Once established within a system or network, an adversary may use automated techniques for collecting internal data. Methods for performing this technique could include use of Scripting to search for and copy information fitting set criteria such as file type, location, or name at specific time intervals. This functionality could also be built into remote access tools.
Patchwork developed a file stealer to search C:\ and collect files with certain extensions. Patchwork also executed a script to enumerate all drives, store them as a list, and upload generated files to the C2 server.
T9000 searches removable storage devices for files with a pre-defined list of file extensions (e.g. * .doc, .ppt, .xls, .docx, .pptx, *.xlsx). Any matching files are encrypted and written to a local user directory.
Encryption and off-system storage of sensitive information may be one way to mitigate collection of files, but may not stop an adversary from acquiring the information if an intrusion persists over a long period of time and the adversary is able to discover and access the data through other means. A keylogger installed on a system may be able to intercept passwords through Input Capture and be used to decrypt protected documents that an adversary may have collected. Strong passwords should be used to prevent offline cracking of encrypted documents through Brute Force techniques.
Identify unnecessary system utilities, third-party tools, or potentially malicious software that may be used to collect files and audit and/or block them by using whitelisting  tools, like AppLocker,   or Software Restriction Policies  where appropriate. 
Depending on the method used, actions could include common file system commands and parameters on the command-line interface within batch files or scripts. A sequence of actions like this may be unusual, depending on the system and network environment. Automated collection may occur along with other techniques such as Data Staged. As such, file access monitoring that shows an unusual process performing sequential file opens and potentially copy actions to another location on the file system for many files at once may indicate automated collection behavior. Remote access tools with built-in features may interact directly with the Windows API to gather data. Data may also be acquired through Windows system management tools such as Windows Management Instrumentation and PowerShell.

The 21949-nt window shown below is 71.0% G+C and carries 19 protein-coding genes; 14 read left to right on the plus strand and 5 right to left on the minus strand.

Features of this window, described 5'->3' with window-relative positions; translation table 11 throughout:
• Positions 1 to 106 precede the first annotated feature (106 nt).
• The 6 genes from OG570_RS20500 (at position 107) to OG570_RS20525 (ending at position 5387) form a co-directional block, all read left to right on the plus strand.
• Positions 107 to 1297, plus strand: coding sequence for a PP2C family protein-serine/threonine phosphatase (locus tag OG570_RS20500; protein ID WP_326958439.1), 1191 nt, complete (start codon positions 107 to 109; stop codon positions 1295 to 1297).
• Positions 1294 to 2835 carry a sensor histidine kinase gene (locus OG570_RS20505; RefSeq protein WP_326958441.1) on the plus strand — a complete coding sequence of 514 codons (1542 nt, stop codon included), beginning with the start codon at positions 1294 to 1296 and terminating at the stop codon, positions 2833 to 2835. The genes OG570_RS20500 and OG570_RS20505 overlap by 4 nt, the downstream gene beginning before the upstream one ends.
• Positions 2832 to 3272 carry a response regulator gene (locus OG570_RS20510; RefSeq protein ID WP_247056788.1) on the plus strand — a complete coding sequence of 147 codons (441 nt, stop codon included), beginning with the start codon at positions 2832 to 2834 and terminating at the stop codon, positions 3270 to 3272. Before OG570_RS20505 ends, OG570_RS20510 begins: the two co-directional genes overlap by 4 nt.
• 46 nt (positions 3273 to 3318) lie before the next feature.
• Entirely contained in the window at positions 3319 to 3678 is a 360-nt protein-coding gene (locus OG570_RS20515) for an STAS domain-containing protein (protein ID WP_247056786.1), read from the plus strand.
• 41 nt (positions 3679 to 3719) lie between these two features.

- Mueller, R. (2018, July 13). Indictment - United States of America vs. VIKTOR BORISOVICH NETYKSHO, et al. Retrieved September 13, 2018.
- Lunghi, D., et al. (2017, December). Untangling the Patchwork Cyberespionage Group. Retrieved July 10, 2018.
- Sherstobitoff, R. (2018, March 08). Hidden Cobra Targets Turkish Financial Sector With New Bankshot Implant. Retrieved May 18, 2018.
- Grunzweig, J. (2018, January 31). Comnie Continues to Target Organizations in East Asia. Retrieved June 7, 2018.
- Bromiley, M. and Lewis, P. (2016, October 7). Attacking the Hospitality and Gaming Industries: Tracking an Attacker Around the World in 7 Years. Retrieved October 6, 2017.
- FireEye Threat Intelligence. (2016, April). Follow the Money: Dissecting the Operations of the Cyber Crime Group FIN6. Retrieved June 1, 2016.
- Falcone, R. and Lee, B.. (2016, May 26). The OilRig Campaign: Attacks on Saudi Arabian Organizations Deliver Helminth Backdoor. Retrieved May 3, 2017.
- Hromcová, Z. (2018, June 07). InvisiMole: Surprisingly equipped spyware, undercover since 2013. Retrieved July 10, 2018.
- Unit 42. (2017, December 15). Unit 42 Playbook Viewer. Retrieved December 20, 2017.
- Sherstobitoff, R., Malhotra, A. (2018, April 24). Analyzing Operation GhostSecret: Attack Seeks to Steal Data Worldwide. Retrieved May 16, 2018.
- Ray, V., Hayashi, K. (2016, February 29). New Malware ‘Rover’ Targets Indian Ambassador to Afghanistan. Retrieved February 29, 2016.
- Faou, M. and Boutin, J.. (2017, February). Read The Manual: A Guide to the RTM Banking Trojan. Retrieved March 9, 2017.
- Grunzweig, J. and Miller-Osborn, J.. (2016, February 4). T9000: Advanced Modular Backdoor Uses Complex Anti-Analysis Techniques. Retrieved April 15, 2016.
- Counter Threat Unit Research Team. (2017, June 27). BRONZE UNION Cyberespionage Persists Despite Disclosures. Retrieved July 13, 2017.
- Calvet, J. (2014, November 11). Sednit Espionage Group Attacking Air-Gapped Networks. Retrieved January 4, 2017.
- Lancaster, T., Cortes, J. (2018, January 29). VERMIN: Quasar RAT and Custom Malware Used In Ukraine. Retrieved July 5, 2018.
- Beechey, J. (2010, December). Application Whitelisting: Panacea or Propaganda?. Retrieved November 18, 2014.
- Tomonaga, S. (2016, January 26). Windows Commands Abused by Attackers. Retrieved February 2, 2016.
- NSA Information Assurance Directorate. (2014, August). Application Whitelisting Using Microsoft AppLocker. Retrieved March 31, 2016.
- Corio, C., & Sayana, D. P. (2008, June). Application Lockdown with Software Restriction Policies. Retrieved November 18, 2014.
- Microsoft. (2012, June 27). Using Software Restriction Policies and AppLocker Policies. Retrieved April 7, 2016.